In this post I show you what the new SQL Server Management Studio which is based on Visual Studio 2010 looks like
A first look at sequences in SQL Server Denali
Sequences finally made it into SQL Server, this post will show you how to use sequences
Screenshots of the new look and feel of BIDS in Denali
Business Intelligence Development Studio has a new look and feel, SSIS has never looked better
Debugging In SQL Server Denali
Debugging got much better in SQL Server 2012, this post will look at some of the new things
Using OFFSET N ROWS FETCH NEXT N ROWS ONLY In SQL Server Denali for easy paging
With OFFSET N ROWS FETCH NEXT N ROWS ONLY paging has never been easier
Playing around with sys.dm_exec_describe_first_result_set and sys.dm_exec_describe_first_result_set_for_object
The sys.dm_exec_describe_first_result_set and sys.dm_exec_describe_first_result_set_for_object data management views makes it easy to find out what a proc or SQL statement returns
A Quick look at the new IIF function in Denali CTP3
SQL Server now has the IIF statement, this is just shorthand for CASE but it will make for shorter code
A Quick look at the new EOMONTH function in SQL Server Denali CTP3
The EOMONTH function will give you the last date of the month
With DATEFROMPARTS and DATETIMEFROMPARTS you can construct a date by passing in a bunch of integers
ColumnStore Index limitations in SQL Server Denali CTP3
Some limitation that the current version of ColumnStore Index have
Concat function in SQL Server Denali CTP3
Finally SQL Server 2012 has the Concat, this is something other RDBMSes had for years
Format function in SQL Server Denali CTP3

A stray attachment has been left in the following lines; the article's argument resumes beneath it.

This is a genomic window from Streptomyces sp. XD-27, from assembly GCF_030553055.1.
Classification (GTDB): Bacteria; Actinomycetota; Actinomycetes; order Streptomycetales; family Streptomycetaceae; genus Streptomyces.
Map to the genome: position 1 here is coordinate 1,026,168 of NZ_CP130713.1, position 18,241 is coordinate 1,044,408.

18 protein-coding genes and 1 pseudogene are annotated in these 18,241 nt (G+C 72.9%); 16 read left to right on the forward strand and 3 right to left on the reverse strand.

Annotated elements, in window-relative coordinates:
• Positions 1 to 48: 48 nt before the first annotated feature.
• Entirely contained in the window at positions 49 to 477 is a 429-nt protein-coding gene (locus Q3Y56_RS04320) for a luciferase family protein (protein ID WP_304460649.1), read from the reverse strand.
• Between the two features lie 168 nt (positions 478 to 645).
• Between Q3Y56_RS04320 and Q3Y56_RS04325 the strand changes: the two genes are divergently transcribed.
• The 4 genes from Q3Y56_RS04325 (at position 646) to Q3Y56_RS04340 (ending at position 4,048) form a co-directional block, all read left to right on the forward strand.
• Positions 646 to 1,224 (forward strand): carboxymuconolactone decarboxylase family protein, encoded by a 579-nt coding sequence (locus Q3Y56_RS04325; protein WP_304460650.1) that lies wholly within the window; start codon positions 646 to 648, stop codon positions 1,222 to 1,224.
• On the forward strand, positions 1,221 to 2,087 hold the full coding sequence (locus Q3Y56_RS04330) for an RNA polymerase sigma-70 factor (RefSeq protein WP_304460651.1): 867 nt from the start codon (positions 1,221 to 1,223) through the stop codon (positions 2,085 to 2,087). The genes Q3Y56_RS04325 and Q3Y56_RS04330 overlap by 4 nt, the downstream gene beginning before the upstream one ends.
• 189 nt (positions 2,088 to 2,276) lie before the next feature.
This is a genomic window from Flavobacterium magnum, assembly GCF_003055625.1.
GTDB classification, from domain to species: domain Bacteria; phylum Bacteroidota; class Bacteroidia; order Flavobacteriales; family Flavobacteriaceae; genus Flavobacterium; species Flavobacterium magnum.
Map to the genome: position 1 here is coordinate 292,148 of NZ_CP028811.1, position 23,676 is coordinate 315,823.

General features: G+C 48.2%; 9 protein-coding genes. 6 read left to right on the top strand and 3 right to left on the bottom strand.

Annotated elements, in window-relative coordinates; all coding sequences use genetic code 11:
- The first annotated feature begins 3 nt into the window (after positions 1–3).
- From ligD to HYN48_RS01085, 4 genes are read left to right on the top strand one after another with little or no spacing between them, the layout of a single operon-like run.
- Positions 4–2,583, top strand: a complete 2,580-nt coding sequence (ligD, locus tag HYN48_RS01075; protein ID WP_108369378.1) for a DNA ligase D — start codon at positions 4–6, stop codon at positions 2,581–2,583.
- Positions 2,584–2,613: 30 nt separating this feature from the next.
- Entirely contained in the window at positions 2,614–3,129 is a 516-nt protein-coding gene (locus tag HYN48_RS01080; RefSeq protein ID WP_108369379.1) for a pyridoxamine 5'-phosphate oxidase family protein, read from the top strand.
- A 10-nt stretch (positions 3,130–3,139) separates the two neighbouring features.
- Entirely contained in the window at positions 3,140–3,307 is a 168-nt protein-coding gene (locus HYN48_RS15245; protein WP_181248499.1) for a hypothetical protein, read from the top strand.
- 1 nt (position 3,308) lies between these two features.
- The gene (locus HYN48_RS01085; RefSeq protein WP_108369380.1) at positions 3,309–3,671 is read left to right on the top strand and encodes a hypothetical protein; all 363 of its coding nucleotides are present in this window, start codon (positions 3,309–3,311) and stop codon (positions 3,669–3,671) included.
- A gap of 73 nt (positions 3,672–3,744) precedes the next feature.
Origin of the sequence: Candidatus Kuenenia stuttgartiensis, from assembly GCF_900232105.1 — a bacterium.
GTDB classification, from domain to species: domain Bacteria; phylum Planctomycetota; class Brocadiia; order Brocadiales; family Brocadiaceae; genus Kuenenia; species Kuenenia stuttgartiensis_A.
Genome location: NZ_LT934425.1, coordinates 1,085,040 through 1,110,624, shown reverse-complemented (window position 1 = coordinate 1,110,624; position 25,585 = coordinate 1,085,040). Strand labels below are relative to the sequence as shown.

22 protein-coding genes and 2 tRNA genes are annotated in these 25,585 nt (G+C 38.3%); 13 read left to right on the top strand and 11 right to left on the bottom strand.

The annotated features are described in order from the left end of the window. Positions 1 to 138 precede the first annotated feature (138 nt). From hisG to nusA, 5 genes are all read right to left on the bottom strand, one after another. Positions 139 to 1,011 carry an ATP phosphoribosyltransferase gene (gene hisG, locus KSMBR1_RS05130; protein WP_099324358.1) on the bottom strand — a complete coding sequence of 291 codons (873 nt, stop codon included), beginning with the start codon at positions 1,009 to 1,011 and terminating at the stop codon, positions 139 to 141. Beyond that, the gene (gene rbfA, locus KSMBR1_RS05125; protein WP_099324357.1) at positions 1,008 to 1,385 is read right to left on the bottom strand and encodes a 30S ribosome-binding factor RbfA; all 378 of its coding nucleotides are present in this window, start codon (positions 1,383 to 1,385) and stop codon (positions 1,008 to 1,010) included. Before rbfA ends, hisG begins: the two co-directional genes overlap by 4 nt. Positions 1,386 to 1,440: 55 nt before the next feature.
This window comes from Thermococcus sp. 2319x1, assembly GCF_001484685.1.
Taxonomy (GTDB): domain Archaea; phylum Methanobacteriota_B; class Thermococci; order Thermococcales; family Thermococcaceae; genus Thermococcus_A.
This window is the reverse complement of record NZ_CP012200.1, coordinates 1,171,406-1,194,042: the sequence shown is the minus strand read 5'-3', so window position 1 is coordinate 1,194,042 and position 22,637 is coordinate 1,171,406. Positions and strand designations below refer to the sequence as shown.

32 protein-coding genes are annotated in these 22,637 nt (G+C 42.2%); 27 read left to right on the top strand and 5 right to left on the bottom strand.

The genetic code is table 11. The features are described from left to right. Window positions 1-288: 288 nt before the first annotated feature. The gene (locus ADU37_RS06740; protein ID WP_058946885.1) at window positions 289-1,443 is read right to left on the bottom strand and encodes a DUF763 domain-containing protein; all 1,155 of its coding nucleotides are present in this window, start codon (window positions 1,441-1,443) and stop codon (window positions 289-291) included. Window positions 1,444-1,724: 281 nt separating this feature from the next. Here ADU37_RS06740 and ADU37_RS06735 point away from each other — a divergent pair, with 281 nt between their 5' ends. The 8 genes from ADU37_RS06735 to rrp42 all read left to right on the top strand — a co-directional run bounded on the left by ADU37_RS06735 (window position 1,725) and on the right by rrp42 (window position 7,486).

Formatting has never been easier, no need to use style parameters anymore
SQL Server Columnstore Index FAQ wiki page published
Columnar storage is new in SQL Server 2012, make sure to read the wiki for all your questions
TRY_CONVERT in SQL Server Denali CTP3
Before converting, use TRY_CONVERT that will tell you if the value can be converted to the data type you want
SQL Server Code Name “Denali” CTP3 Product Guide available for download
There is some cool documentation available, this includes white papers and videos

OT: Being healthier as a geek

This is not a technical post but I decided to spend a little of my blogging and web surfing time on my body this year...oh how vain right? Of course I didn't start January 1st but on January 8th, why do the same as everyone else. I lost 4.8 pounds the first week, you can follow my progress here: http://188point6.blogspot.com/

Sunday, December 11, 2011

SQL Advent 2011 series of posts

I have started a series of post about upgrading your skills to 2005 and 2008 versions of your code from 2000. Below is a list of posts that are already up

Also check out the post Are you ready for SQL Server 2012 or are you still partying like it is 1999? which is the one that explains why I did this

Tuesday, October 13, 2009

Win A Copy Of SQL Server 2008 Administration in Action

Rod Colledge was kind to give the readers of Less Than Dot a chance to win a pdf copy of his book SQL Server 2008 Administration in Action.

Here is how you can win this book, first read the Interview With Rod Colledge About The Book SQL Server 2008 Administration in Action post and tell me which question or answer you liked the most and why. Leave a comment on that post, do not leave it here. I will announce a winner this Friday at 12 PM EST here: Interview With Rod Colledge About The Book SQL Server 2008 Administration in Action